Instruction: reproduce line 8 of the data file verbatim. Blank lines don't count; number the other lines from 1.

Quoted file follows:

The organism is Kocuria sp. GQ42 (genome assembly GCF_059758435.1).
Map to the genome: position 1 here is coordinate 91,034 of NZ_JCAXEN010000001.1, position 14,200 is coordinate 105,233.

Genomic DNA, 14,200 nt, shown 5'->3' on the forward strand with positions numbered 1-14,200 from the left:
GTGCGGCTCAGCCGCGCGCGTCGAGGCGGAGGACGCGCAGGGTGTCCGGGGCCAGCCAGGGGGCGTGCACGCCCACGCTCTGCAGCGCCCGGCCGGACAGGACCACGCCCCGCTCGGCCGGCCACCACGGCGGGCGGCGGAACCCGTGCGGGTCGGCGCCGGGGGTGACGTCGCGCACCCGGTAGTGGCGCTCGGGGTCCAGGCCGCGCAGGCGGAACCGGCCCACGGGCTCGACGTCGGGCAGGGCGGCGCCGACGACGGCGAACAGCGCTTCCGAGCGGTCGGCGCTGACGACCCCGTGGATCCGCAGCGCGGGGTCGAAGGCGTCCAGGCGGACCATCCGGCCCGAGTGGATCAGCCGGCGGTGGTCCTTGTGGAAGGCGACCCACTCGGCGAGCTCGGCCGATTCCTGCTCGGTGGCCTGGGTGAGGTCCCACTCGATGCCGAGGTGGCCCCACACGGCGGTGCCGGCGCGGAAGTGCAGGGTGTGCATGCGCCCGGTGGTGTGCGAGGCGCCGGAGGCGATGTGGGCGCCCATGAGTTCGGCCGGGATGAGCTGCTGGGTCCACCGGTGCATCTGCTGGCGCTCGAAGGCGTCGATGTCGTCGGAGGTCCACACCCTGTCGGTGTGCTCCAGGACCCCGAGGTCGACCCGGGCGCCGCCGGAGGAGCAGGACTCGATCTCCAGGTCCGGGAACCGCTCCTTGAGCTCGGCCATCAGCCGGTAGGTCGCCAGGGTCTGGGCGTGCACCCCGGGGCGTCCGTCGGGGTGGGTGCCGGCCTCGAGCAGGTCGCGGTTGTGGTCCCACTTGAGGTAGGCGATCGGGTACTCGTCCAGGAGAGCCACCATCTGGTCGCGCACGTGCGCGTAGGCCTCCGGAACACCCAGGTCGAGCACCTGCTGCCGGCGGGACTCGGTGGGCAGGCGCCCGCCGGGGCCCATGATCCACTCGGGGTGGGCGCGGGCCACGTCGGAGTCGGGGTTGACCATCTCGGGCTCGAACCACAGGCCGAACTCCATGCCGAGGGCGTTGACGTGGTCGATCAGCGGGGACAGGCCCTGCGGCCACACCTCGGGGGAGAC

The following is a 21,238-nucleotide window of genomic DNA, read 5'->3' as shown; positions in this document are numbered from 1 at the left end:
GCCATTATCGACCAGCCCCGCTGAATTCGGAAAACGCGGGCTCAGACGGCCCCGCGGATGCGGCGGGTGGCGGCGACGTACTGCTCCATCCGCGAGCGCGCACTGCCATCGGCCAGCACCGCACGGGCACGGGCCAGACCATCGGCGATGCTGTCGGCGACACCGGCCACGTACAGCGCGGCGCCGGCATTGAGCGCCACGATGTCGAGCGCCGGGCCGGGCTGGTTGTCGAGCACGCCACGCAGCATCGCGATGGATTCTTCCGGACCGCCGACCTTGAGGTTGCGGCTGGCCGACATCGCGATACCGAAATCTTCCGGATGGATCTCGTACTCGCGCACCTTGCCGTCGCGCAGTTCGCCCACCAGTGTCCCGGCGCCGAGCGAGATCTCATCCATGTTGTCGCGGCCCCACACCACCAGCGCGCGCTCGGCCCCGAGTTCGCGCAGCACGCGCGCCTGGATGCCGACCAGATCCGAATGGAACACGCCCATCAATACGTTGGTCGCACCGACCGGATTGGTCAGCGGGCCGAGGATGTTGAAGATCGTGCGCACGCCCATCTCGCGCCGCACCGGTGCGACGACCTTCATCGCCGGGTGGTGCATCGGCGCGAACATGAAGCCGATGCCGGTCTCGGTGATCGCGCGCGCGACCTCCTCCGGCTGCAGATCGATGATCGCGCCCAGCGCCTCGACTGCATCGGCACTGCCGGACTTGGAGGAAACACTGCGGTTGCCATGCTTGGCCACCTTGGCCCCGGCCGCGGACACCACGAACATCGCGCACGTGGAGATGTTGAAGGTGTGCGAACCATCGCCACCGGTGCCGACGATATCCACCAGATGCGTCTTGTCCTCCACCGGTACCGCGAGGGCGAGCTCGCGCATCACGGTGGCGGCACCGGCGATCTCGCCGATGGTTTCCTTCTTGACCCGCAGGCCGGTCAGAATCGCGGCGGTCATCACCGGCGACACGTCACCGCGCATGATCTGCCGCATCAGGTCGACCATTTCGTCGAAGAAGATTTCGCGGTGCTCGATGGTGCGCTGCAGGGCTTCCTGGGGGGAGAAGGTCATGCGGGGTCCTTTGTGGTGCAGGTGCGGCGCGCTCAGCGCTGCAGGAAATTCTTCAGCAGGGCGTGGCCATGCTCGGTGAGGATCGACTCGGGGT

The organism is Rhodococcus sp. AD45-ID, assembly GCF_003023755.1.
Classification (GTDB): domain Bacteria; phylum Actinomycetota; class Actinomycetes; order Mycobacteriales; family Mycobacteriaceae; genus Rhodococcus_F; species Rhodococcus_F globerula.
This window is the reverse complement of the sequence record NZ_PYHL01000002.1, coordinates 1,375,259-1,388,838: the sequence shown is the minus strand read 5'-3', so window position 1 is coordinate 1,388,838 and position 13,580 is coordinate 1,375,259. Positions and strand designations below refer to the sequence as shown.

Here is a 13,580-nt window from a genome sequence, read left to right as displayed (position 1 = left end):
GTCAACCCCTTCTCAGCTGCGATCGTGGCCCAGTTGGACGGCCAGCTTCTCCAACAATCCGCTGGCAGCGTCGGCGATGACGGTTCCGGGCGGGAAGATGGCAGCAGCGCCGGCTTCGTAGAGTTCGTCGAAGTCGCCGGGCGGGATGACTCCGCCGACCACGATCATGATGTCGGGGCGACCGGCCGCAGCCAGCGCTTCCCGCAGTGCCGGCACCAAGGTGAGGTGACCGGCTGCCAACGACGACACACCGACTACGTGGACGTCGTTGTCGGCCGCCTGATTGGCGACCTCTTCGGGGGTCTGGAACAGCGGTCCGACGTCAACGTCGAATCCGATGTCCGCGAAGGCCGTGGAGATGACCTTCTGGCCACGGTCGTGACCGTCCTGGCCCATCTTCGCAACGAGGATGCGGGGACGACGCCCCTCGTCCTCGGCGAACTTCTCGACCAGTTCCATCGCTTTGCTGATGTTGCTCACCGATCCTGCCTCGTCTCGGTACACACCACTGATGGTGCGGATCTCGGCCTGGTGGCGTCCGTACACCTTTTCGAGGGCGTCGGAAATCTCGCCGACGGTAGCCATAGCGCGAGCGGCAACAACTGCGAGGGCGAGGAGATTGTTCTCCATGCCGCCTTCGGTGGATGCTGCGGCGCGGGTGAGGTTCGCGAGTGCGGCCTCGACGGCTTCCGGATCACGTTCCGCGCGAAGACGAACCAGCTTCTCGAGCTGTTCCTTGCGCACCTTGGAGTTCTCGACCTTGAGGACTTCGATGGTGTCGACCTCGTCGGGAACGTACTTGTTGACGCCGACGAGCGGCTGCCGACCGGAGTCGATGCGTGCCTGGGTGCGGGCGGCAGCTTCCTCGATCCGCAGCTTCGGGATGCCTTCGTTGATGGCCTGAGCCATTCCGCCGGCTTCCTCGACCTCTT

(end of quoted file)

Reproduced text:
Classification (GTDB): domain Bacteria; phylum Actinomycetota; class Actinomycetes; order Mycobacteriales; family Mycobacteriaceae; genus Rhodococcus_F; species Rhodococcus_F globerula.